U.S. Poet Laureate Reading and Webchat
“National Poetry Month: A Conversation with Natasha Trethewey” was hosted by the American Corner in the Main Library, Crescent Building, on Tuesday, April 22nd. The program consisted of an interactive video webcast of a poetry reading by Natasha Trethewey, the U.S. Poet Laureate, and Christopher Merrill, Director of the International Writing Program at the University of Iowa, who read their poetry and then fielded questions via live web chat. The live program was hosted at the American University of Sharjah in conjunction with the U.S. Consulate Dubai, and streamed to the American Corner in Al Ain. UAEU students, including Organizers Club members, were very active in chatting, asking about the form and content of the poetry, and what inspired the poets in their work. Comments included:

“…I want to know what inspires Natasha to write poetry. And why all her poems are sad!”
“WOW. Natasha uses the same word too many times in the same poem, but the usage of it really amazing! How do you do it?... most of the time repetition makes the poem weak. But she used it in a way which makes it powerful and touching!”
“My remark is for Mr. Christopher, I found your poems to be very similar to those modern poems written by contemporary Arab poets. I sincerely enjoyed the poem titled “No sugar in the promised land.” I would like to get a copy of the poem, where can I do so?” [Answer: The question refers to the poem "Land" by Agha Shahid Ali. You can read it here:http://www.poetryfoundation.org/poetrymagazine/poem/30441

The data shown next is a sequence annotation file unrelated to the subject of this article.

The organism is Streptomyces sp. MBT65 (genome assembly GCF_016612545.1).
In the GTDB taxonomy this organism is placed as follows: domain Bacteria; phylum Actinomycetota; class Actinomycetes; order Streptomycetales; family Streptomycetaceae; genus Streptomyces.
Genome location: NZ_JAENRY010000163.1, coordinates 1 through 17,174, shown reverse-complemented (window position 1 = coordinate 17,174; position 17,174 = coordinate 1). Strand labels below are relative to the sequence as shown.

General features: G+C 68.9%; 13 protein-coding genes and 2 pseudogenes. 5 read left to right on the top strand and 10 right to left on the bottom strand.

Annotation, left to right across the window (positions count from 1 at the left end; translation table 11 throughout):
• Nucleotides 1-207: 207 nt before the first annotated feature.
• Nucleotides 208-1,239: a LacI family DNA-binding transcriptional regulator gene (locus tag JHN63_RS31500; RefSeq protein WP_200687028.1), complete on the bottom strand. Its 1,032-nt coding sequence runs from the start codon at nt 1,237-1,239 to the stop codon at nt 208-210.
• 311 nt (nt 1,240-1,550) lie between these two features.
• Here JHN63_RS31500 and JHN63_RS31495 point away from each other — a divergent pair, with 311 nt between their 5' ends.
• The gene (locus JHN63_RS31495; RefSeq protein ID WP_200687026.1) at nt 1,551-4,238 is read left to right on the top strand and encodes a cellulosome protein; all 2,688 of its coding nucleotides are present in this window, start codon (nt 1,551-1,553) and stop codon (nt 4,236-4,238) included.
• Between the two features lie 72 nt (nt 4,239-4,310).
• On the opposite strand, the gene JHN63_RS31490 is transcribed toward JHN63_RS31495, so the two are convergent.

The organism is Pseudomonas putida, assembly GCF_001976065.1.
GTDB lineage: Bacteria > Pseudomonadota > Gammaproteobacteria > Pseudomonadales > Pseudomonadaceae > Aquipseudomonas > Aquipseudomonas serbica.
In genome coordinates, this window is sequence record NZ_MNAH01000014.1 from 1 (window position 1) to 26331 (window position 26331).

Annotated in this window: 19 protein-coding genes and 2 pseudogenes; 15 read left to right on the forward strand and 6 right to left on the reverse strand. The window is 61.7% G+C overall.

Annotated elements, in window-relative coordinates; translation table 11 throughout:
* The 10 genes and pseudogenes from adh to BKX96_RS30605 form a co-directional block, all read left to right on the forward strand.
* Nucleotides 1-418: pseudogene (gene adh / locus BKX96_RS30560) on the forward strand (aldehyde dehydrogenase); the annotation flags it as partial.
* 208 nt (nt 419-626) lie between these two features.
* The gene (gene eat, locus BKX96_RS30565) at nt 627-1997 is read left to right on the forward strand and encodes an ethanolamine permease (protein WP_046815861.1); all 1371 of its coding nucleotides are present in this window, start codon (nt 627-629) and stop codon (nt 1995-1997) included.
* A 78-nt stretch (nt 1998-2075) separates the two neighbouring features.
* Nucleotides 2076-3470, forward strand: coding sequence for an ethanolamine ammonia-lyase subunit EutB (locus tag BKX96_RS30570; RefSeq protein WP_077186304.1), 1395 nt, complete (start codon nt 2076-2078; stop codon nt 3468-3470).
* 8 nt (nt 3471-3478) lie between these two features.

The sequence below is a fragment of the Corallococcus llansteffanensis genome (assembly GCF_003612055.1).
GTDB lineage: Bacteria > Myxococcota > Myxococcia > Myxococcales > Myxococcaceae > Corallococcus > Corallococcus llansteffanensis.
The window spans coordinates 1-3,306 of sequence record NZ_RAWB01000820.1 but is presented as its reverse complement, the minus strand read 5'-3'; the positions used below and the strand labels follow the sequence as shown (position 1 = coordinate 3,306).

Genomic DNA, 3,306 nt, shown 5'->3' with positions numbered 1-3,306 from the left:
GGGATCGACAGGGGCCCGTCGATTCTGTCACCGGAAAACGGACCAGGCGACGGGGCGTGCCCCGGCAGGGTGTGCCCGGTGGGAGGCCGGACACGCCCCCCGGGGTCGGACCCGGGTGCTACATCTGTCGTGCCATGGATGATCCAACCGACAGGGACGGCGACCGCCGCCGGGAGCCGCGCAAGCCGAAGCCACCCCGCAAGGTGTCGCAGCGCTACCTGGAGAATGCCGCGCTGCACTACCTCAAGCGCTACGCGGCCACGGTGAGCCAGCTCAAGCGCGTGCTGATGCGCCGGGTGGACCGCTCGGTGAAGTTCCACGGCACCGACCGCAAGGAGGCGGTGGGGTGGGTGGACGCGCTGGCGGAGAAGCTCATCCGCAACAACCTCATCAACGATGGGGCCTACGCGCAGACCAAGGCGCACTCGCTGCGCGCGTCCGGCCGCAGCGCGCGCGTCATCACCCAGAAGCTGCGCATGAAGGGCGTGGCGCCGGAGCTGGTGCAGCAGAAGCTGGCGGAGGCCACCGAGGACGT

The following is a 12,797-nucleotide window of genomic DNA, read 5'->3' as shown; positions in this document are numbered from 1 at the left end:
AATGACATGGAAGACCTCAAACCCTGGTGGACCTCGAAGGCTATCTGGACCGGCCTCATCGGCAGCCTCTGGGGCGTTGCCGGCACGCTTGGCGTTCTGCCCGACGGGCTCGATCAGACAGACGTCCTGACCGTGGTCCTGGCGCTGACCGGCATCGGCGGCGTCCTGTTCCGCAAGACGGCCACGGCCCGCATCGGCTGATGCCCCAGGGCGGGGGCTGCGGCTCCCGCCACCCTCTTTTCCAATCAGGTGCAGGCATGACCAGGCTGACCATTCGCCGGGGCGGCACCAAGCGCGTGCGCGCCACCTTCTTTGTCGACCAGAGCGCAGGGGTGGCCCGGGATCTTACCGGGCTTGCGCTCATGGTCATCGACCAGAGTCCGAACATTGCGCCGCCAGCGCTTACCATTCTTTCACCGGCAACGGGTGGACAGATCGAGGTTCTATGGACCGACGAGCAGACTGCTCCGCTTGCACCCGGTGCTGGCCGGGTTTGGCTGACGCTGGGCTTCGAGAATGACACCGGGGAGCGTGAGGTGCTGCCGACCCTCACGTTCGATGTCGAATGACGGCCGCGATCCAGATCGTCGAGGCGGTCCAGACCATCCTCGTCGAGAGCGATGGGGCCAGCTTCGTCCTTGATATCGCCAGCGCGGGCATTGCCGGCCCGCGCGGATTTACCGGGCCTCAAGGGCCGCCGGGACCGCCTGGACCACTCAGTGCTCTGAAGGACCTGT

This was a successfully interactive program with participation from an enthusiastic group of students. If you want more information about the Poet Laureate, her biography is below.

Biography
Natasha Trethewey was born in Gulfport, Mississippi. She is the 19th Poet Laureate of the United States and the author of four collections of poetry, Domestic Work (2000), Bellocq’s Ophelia (2002), Native Guard (2006)—for which she was awarded the Pulitzer Prize—and, most recently, Thrall, (2012). Her book of non-fiction, Beyond Katrina: A Meditation on the Mississippi Gulf Coast, appeared in 2010. She is the recipient of fellowships from the National Endowment for the Arts, the Guggenheim Foundation, the Rockefeller Foundation, the Beinecke Library at Yale, and the Bunting Fellowship Program of the Radcliffe Institute for Advanced Study at Harvard. At Emory University she is Robert W. Woodruff Professor of English and Creative Writing.

For more information about the American Corner, its resources or programs, please contact the American Corner Coordinator, Ms. Budour Al Jaberi, or the American Corner Director, Ms. Muhra Mubarak at: asc@uaeu.ac.ae or (03) 713-4692.